Date of Award


Degree Type


Degree Name

Master of Science


Nuclear Engineering

Major Professor

Maik K. Lang

Committee Members

Lawrence H. Heilbronn, Steven Zinkle


High energy irradiation can induce physical and chemical changes in nuclear materials, impacting their properties and performance in reactor systems. Of particular interest is the radiation response of actinide oxides, such as UO2 [Uranium Dioxide] and ThO2 [Thorium Dioxide], as well as analogue materials such as CeO2 [Cerium Dioxide]. During the course of reactor operations, these nuclear materials are exposed to high energy ionizing radiation in the form of nuclear fission fragments. This study simulates the extreme conditions found in a nuclear reactor by utilizing accelerated heavy ions with mass and kinetic energy comparable to fission fragments in order to examine the effects of microstructure and rare earth doping on the irradiation response of nuclear-fuel materials. Synchrotron X-ray diffraction experiments performed at the Advanced Photon Source and transmission electron microscopy were used to characterize the samples before and after ion irradiation.

The effect of grain subdivision on radiation response at the outer rim of fuel pellets is simulated through the irradiation of oxide powders of ~20 nm grain size. Structural modifications were compared to the effect of the same irradiation of oxide powders of ~1 μm [micrometer] grain size. Samples of each grain size for three materials (UO2, ThO2, and CeO2) were irradiated with 945.6 MeV Au ions to fluence values ranging from 1×1011 [one times ten to the eleventh] – 3×1013 [three times ten to the thirteenth] ions/cm2 [ions per square centimeter]. The grain size was shown to have a considerable effect on the defect-induced unit-cell expansion with an increased radiation resistance of microcrystalline samples. The highly ionizing irradiation caused additional redox effects in CeO2 resulting in significant structural changes.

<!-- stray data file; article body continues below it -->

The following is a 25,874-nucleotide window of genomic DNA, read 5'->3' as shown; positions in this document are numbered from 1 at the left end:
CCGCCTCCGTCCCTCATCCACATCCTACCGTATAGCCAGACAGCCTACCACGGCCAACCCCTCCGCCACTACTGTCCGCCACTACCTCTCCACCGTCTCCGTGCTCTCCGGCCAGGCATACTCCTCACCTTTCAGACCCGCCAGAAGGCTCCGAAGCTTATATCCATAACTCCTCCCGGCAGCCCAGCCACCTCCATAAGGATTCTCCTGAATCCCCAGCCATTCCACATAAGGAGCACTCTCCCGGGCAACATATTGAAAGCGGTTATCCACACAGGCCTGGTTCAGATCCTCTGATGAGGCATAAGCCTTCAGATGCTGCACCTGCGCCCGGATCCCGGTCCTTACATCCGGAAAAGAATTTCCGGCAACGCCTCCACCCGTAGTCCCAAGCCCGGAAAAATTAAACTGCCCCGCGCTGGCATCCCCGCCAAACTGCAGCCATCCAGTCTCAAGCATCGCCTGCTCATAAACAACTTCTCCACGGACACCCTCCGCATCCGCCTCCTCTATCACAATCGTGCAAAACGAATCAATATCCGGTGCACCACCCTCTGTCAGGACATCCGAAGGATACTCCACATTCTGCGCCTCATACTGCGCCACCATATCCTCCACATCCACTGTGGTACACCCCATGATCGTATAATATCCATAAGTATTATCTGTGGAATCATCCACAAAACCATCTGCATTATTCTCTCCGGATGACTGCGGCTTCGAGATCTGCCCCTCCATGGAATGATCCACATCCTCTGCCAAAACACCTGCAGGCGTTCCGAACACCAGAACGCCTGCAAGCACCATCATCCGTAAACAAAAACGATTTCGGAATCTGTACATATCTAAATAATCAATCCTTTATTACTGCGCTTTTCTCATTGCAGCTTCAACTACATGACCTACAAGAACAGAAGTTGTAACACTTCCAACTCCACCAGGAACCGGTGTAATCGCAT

Compositional changes which occur during the course of reactor operation, due to the accumulation of heavy fission products, were simulated via swift heavy ion irradiation of UO2 samples doped with an increasing amount of rare earth elements (La, Y, and Nd). These samples were irradiated along with undoped reference samples using 167 MeV Xe ions at fluences ranging from 1×1011– 5×1014 [five times ten to the fourteenth] ions/cm2. Initial results show that doping of rare earth elements up to 32.87 weight % does not significantly affect the radiation response as compared to undoped UO2.

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